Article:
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The Fast Rise and Fall of the South

The Kingsbury Manx

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Album Review

After two years of work, a tour van wreck, and a change of label, North Carolina indie soft rockers Kingsbury Manx released their third full-length album, The Fast Rise and Fall of the South, and it seems that the long road to get there was well worth the trouble. The Fast Rise and Fall is, no doubt, the finest selection of songs the boys have put out since their dark and atmospheric self-titled debut EP, and where 2003's Aztec Discipline moved the group more toward the bouncier side of indie pop, The Fast Rise and Fall finds the band returning to its initial trajectory of blending British folk-psychedelia with softly rocking Americana. It's a high and lonesome sound, punctuated with washes of tasteful lushness and passive-aggressive muscle, resembling what it would be like if you could do a mash-up between Pink Floyd's Obscured by Clouds and the Kinks' Village Green Preservation Society — evoking the "straining to be epic" musicality of the former and the pastoral, "day in the life" lyricism of the latter. Where other American bands with a heavy classic Britpop bent (like the Lilys or Of Montreal) strive to sound as un-American as possible — copping the guitar tones, song structures, and (sometimes) even the accent of their British influences — the Kingsbury Manx remain firmly rooted in the soil of their native North Carolina, even while they stand in the English rain. Theirs is a distinctly American sound that brings the British influence to the songs quite naturally — intuitively — and is more of a love letter to their musical heroes than an effort to become them. For every moment on the album that recalls XTC, the Moody Blues, the Kinks, or Floyd, there's another (often within the same song) that borrows from Elliott Smith, Archer Prewitt, Yo La Tango, or Wilco. The word to remember here is "balance," and the Kingsbury Manx never fall too heavily on either side of the Atlantic — at least not heavily enough to lose their own distinct sense of place, somewhere between Chapel Hill and the Village Green. ~ J. Scott McClintock, Rovi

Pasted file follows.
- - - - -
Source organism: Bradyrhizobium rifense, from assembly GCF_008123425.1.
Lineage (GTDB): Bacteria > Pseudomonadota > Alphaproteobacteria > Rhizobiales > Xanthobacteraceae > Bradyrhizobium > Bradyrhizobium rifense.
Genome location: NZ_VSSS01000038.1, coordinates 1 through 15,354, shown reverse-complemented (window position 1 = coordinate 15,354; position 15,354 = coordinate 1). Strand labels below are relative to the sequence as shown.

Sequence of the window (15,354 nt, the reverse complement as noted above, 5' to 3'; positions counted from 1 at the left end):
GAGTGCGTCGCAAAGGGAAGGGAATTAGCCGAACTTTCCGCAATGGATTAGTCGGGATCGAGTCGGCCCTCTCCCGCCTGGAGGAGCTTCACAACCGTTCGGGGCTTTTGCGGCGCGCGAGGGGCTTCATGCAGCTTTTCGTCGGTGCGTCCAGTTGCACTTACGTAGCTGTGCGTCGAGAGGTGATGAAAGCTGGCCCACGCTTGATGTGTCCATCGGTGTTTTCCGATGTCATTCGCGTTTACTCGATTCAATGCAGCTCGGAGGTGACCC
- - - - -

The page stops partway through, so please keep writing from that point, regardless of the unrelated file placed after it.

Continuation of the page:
Biography

Formed: 1999

Genre: Alternative

Years Active: '90s, '00s, '10s

The Kingsbury Manx emerged in 1999 from the same North Carolina indie rock scene that spawned the Archers of Loaf and Superchunk before them. Bandmembers Ken Stephenson (guitar/vocals), Bill Taylor (guitar/vocals), Ryan Richardson (drums/vocals), and Scott Myers (bass/keyboards) attended middle school together in Greensboro before going separate ways during their college years. Stephenson and Myers enrolled in creative writing studies at Wilmington while Taylor and Richardson both landed at UNC,...
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The Fast Rise and Fall of the South, The Kingsbury Manx
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